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Viola trochlearis

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Scientific Name

Viola trochlearis J.M.Watson & A.R.Flores

Scientific Classification

Family: Violaceae
Subfamily: Violoideae
Tribe: Violeae
Genus: Viola

Origin

Native to Argentina (Neuquén).

Description

Viola trochlearis is an annual or short-lived perennial that forms rosettes of soft, semi-succulent, beautifully textured leaves. The rosettes are dome-shaped and up to 3.2 inches (8 cm) in diameter. Leaves are sand-colored with fine hairs around the edges. Flowers appear from spring to early summer. They are white with mottled purple center fading to the petal edges and a yellow throat.

This species is a Rosulate Viola that belongs to the Volcanica group.

The specific epithet "trochlearis" means "shaped like a pulley-wheel." It derives from the Latin "trochlea," meaning "pulley" and probably refers to the shape of the rosette.

How to Grow and Care for Viola trochlearis

Rosulate Violas have a reputation for being difficult to keep alive. Cold conditions, soil that contains adequate amounts of nutrients, and as much light as possible, are essential.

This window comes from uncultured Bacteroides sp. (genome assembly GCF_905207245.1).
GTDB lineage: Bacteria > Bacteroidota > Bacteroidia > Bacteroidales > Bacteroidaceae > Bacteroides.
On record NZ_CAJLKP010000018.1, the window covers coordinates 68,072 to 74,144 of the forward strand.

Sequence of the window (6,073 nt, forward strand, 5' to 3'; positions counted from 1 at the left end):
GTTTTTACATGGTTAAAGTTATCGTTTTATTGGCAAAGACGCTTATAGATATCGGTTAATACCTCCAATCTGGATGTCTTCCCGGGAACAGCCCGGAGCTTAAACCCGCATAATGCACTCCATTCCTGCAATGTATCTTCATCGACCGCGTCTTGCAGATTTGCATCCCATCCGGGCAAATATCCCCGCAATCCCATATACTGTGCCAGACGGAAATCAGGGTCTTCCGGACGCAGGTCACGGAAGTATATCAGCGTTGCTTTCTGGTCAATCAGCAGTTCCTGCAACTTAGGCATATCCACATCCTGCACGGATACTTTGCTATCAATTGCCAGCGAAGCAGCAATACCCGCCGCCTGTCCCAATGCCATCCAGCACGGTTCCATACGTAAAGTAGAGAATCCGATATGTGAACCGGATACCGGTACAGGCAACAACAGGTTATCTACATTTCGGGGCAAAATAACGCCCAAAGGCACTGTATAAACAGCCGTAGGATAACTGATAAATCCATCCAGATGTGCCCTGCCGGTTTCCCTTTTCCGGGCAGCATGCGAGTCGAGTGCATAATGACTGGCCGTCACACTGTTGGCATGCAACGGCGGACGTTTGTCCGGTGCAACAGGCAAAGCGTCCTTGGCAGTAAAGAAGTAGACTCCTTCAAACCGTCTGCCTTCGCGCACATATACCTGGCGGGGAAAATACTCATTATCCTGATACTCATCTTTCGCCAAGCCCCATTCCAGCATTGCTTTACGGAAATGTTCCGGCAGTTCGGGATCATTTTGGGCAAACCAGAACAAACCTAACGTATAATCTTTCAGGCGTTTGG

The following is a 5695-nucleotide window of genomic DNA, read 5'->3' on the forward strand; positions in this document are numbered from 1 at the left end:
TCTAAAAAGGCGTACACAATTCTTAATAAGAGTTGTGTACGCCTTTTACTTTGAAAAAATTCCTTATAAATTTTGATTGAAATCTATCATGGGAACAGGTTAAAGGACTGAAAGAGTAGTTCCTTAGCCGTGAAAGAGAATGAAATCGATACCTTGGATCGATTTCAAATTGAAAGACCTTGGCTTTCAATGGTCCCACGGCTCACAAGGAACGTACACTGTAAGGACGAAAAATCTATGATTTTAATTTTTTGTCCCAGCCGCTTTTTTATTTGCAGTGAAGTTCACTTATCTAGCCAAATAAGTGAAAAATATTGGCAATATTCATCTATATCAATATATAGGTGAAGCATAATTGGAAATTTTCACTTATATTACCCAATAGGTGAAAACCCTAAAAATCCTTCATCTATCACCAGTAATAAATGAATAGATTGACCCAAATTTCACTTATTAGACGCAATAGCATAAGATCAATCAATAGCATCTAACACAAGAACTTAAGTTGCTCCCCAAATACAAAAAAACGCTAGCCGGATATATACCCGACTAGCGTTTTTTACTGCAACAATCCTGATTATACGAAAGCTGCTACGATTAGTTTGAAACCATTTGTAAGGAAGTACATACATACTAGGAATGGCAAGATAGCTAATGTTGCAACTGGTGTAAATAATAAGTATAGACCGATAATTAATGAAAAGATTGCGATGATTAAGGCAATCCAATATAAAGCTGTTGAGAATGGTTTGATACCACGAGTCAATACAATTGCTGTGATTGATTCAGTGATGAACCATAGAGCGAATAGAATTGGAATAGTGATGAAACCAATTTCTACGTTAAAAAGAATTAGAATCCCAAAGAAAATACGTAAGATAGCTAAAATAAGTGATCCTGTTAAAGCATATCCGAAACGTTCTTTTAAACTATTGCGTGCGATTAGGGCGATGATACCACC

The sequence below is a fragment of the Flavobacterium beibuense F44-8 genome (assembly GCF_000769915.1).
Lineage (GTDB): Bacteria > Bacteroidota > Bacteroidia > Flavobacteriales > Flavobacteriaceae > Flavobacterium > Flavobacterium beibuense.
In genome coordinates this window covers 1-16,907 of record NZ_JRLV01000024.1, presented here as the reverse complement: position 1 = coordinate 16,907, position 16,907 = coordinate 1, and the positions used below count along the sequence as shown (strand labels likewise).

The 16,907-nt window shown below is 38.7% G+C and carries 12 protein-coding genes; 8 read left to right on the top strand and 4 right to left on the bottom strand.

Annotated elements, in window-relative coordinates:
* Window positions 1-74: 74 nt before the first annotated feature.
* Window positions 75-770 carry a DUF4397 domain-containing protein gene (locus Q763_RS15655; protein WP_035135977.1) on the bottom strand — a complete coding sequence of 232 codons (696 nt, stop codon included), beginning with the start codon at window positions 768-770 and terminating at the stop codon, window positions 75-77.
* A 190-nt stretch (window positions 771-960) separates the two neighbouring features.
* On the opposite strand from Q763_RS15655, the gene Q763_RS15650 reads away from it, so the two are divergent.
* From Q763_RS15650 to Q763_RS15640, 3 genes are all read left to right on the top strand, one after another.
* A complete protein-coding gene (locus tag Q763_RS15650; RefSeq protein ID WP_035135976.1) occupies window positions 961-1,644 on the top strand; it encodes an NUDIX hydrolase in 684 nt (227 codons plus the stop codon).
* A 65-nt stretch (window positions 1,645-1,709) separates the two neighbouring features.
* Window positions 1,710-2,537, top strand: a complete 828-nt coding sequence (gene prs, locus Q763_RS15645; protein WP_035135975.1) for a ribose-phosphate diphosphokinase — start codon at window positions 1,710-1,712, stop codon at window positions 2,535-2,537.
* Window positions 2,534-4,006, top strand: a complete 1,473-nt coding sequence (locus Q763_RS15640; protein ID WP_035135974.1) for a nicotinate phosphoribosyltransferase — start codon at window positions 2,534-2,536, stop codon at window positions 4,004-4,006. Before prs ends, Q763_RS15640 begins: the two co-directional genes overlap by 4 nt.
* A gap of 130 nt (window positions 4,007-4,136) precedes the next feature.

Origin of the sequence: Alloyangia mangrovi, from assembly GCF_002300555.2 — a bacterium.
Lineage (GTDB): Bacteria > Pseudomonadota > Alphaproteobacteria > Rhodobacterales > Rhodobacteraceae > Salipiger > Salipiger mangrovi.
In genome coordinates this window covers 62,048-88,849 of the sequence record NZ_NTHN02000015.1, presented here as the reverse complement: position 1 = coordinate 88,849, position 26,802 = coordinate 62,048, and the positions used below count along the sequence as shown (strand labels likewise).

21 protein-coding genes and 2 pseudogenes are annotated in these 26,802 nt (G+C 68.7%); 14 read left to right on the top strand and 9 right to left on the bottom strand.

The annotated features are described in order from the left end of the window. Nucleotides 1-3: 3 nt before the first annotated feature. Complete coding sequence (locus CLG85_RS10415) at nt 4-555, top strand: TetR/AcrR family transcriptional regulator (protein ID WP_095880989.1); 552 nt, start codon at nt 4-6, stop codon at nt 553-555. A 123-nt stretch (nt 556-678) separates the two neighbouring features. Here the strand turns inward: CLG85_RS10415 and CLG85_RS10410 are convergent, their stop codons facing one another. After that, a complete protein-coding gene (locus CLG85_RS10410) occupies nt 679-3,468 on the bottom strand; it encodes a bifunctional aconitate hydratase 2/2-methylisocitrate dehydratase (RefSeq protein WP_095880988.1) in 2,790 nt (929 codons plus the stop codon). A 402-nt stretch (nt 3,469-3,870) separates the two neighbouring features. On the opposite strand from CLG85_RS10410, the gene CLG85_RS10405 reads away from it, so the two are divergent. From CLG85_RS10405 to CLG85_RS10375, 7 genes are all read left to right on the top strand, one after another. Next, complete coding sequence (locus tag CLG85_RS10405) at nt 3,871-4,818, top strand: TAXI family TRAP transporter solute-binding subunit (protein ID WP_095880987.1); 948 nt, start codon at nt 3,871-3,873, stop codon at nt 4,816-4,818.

Soil: They grow in relatively bare loose soils, which are often volcanic in origin.

Hardiness: Viola trochlearis can withstand temperatures as low as 0 to 50 °F (-17.8 to 10 °C), USDA hardiness zones 7a to 11b.

Propagation: Rosulate Violas are grown only from seed and with some patience.

The main problem with these plants is etiolation, caused by a lack of light, which results in elongation of the compact rosettes. It is known that in any bunch of seedlings, some of them will quickly etiolate, while others may not. So there is some scope in selecting Rosulate Violas more likely to grow satisfactorily in cultivation.

Learn more at How to Grow and Care for Rosulate Violas.

Toxicity of Viola trochlearis

Violas are nontoxic for humans and pets. Both the flowers and leaves are edible fresh, cooked, or dried.

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